You Could Take Some Time Off, but the Vacation Might Be Costly

Cramer's not about to run and hide during this latest fallout. Find out why, and join the discussion on the message boards.
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Why not be super-bearish? Why not cash out and hit the road? Why bother to take any pain? Why not just shut the screen off and go home, and forget about it? Go see

American Beauty

again. Take in a matinee! Sure would be a House of Fun. No pain at all. Like a big Ben Gay bath!

October: Join the discussion on


Message Boards.

Sorry bears, but I see opportunity and I am unwilling to be blind to it or chill from it or take a vacation away from it.

Let's get some stipulations here. This is October. As I said at the beginning of the month, there would be selloffs, maybe even a down 500 day. I got in shape for it. Now that it is happening, over a course of a couple of days, obviously, what am I supposed to do, panic just to please those who would want me to puke up stocks cheaply? Oooh -- really scary!

At the beginning of this month I wrote about how I was worried about the market and even though I had raised a lot of cash, maybe I should raise more. I did. I said that on the site. Numerous times. Now that it is coming in I get to bid and get hit.

To refresh, let's say I like



(CBS) - Get Report

, which I do. I think Mel and Sum (does anybody call him that, kind of like subtract or Diff!) will be fantastic together.

I don't know when this thing will bottom. So we bid down. We just sit there and bid. We bought 10,000 at 45.5 today. We are not down an 1/8th on that stock.

Glory be!

We let the selling work for us as we gradually re-apply shares to our sheets --

Always with an idea that we are buying things that if they go lower we will buy more of them

. If CBS went to 43, I would not think, "Darn it all, why did I buy that 10,000 shares at 45.5?"

I think, "Hmm, the market is letting me buy a stock I like very much at a cheaper price." I would buy another 10,000. Sure, if I were a visionary, a seer, a clairvoyant and a madman (fact-check that last one, please), I would just wait to 43 and buy all 20,000.

Alas, I am human. I don't know where it will bottom. I do know I think it will be much higher later on and in the interim I don't think I will get crushed. I am using what is called a "wide scale" meaning. That means I am letting the stock get hit each time for a point or two before I buy more.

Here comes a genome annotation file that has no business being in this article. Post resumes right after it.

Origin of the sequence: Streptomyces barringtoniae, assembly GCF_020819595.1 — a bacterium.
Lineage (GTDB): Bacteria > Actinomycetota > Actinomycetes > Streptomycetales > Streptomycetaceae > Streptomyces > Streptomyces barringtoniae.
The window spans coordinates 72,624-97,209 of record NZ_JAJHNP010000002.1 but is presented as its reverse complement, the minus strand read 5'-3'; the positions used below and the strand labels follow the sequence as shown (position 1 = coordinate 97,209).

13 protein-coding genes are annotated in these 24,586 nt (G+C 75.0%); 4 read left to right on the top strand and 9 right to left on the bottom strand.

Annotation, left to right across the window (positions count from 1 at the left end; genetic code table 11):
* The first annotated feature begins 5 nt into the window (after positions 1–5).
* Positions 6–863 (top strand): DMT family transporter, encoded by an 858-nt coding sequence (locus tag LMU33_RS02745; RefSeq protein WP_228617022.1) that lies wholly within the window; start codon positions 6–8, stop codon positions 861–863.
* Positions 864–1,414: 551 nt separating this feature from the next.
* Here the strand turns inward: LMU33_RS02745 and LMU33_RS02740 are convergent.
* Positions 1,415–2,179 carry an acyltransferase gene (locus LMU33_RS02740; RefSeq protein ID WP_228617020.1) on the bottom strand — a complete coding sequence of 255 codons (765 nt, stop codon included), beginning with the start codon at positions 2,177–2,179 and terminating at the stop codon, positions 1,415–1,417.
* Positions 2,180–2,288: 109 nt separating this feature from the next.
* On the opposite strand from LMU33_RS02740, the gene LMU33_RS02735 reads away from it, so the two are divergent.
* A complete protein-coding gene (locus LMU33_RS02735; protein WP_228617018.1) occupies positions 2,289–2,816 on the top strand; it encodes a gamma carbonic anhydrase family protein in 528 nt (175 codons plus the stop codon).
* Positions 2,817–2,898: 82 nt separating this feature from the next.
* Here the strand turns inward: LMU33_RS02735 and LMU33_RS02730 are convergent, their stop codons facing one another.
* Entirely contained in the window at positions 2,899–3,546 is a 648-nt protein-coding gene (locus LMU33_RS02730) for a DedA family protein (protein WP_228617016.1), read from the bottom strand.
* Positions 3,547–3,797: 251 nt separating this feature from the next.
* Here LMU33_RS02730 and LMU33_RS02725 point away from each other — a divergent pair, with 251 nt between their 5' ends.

When I am really bullish on the stock market I use a much tighter scale, maybe 5000 or even 10,000 down every half-point. And when I am super aggressive about the near term of the stock and the market I might just, say, buy 25,000 shares right now if I thought the stock was going to go right up and to bid right underneath for more stock.

In other words, what I am saying is that we at

Cramer Berkowitz

are in a cautious buy mode because I don't know when the selling will stop, but I do think it will stop. We are already oversold and there is a lot of negativity. That makes me more excited about buying, not less.

A number of people have asked me "am I ever bearish?" I always laugh. I am bearish on individual stocks that I don't like. I am bullish on the opportunities I see. In 1990 and 1994 I was extremely bearish and, at times, heavily short, which is why I made money in those tough markets.

If I thought we were going down several thousand points I would be short now and looking to buy in those shorts and then go long at much lower levels.

It is my judgment that that won't happen. If it does, I will be wrong. But, I am paid to make these bets. That is my strategy and the tactics I am using to pull it off.You now have my game plan.

James J. Cramer is manager of a hedge fund and co-founder of At time of publication, his fund was long CBS. His fund often buys and sells securities that are the subject of his columns, both before and after the columns are published, and the positions that his fund takes may change at any time. Under no circumstances does the information in this column represent a recommendation to buy or sell stocks. Cramer's writings provide insights into the dynamics of money management and are not a solicitation for transactions. While he cannot provide investment advice or recommendations, he invites you to comment on his column at